Clash Of Realms

Game Play Basics:

The village is the cornerstone of the game. It creates and houses your villagers. If you tax your village (taxing: turning a card or token sideways to mark use), you gain a villager token you can place on the village. But what does it all mean?

Your villagers attack Your villagers defense Your villagers life Card type Villager Number of villagers your village can support Villager class type.

So what can you do with a villager? Villagers are the basic currency that build up what you need in the game. Let's start with building a barracks. Note that there a small white circle with a number one on it; that's the card's playing cost. You must sacrifice one villager to put the barracks into play. Also notice that the villagers that get moved to the barracks get a boost to their attack and defense, and their class type changes to fighter. Also, there is a boost to the villagers' population cap. There are five class types in Clash: White, which is generic. This color, as well as any other color, may be used to pay white costs. Yellow is divine, Gray is fighter, Purple is rogue, and finally, Rainbow, which is arcane. Now that you have a barracks, you can move your villagers into it. You have sacrificed the one villager that you had, which means you will have to wait until your next turn to make another villager. Since everything comes into play taxed, you will have to wait for the turn after you make the villager to move that villager into the barracks. You cannot move villagers into a taxed building. Once you have moved a villager into the barracks, you can then use them to pay for fighter class cards, such as the Shield Bearer. The Shield Bearer costs one fighter class, and he has 3 attack, 6 defense, and 4 life. Now we have something to attack the enemy with, but where is he? Clash uses rows. Your village is on the row in front of you, the row between you and your opponent's is no man's land, and your opponent's village is the row in front of him, like this: Enemy No Man's Land You You In order to attack your opponent, you must move into their row. First, you need to move your Shield Bearer into no man's land, then, on your next turn, you can tax your Shield Bearer again to move him into your opponent's row. During your following turn, you can tax your Shield Bearer a third time to attack. Attacking: You can't destroy your foes without getting your hands a little dirty, so it's combat time.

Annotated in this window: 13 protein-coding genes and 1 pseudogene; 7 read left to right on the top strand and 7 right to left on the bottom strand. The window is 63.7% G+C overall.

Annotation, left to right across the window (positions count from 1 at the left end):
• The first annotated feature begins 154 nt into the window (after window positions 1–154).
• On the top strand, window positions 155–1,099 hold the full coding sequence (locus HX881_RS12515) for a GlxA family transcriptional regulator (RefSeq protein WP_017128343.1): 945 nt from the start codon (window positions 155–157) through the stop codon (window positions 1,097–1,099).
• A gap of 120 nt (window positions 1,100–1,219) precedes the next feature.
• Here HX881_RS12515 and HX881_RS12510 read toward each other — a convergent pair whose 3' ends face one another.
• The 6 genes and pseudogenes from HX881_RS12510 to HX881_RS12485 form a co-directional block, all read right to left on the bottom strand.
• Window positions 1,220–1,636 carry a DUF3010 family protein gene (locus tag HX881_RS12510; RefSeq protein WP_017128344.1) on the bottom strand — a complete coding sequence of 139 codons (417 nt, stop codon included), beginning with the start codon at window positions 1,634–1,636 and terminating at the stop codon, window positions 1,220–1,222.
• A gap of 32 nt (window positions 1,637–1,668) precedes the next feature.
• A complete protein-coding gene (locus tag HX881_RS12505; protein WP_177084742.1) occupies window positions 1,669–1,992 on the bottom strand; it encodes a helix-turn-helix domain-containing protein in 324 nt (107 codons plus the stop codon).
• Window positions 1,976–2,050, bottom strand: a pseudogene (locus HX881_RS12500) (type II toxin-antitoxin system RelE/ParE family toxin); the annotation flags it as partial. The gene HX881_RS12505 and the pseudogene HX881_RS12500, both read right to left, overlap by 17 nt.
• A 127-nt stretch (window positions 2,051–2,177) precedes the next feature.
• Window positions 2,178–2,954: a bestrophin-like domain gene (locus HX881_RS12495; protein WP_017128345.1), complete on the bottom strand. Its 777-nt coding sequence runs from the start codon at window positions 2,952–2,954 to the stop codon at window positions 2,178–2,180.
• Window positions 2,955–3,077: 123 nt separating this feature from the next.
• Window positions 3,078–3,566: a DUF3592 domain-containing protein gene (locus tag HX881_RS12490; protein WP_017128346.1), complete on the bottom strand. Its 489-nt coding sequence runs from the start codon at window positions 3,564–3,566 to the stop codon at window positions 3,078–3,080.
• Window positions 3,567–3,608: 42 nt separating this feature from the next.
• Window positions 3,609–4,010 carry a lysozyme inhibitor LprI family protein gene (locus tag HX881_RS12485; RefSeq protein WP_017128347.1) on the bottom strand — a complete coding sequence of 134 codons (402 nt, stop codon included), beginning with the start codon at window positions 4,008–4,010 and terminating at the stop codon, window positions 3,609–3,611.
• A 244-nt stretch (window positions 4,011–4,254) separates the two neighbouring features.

The Shield Bearer vs. The Holy Avenger This is how combat works: First, an attack is to be declared (the Shield Bearer attacks the Holy Avenger). When an attack is declared, both parties do damage to each other, and armor reduces the amount of damage taken. The remaining amount of damage after armor has been accounted for is subtracted from the cards life total. Any card with damage equal to or more than its life total will be discarded. For example: The Shield Bearer deals 3 damage to the Holy Avenger. The Holy Avenger's armor total is 3, so the Holy Avenger takes no damage, but the Holy Avenger does 7 damage to the Shield Bearer. The Shield Bearer's armor total is 6, so the Shield Bearer takes only one point of damage that stays use a token to mark damage done.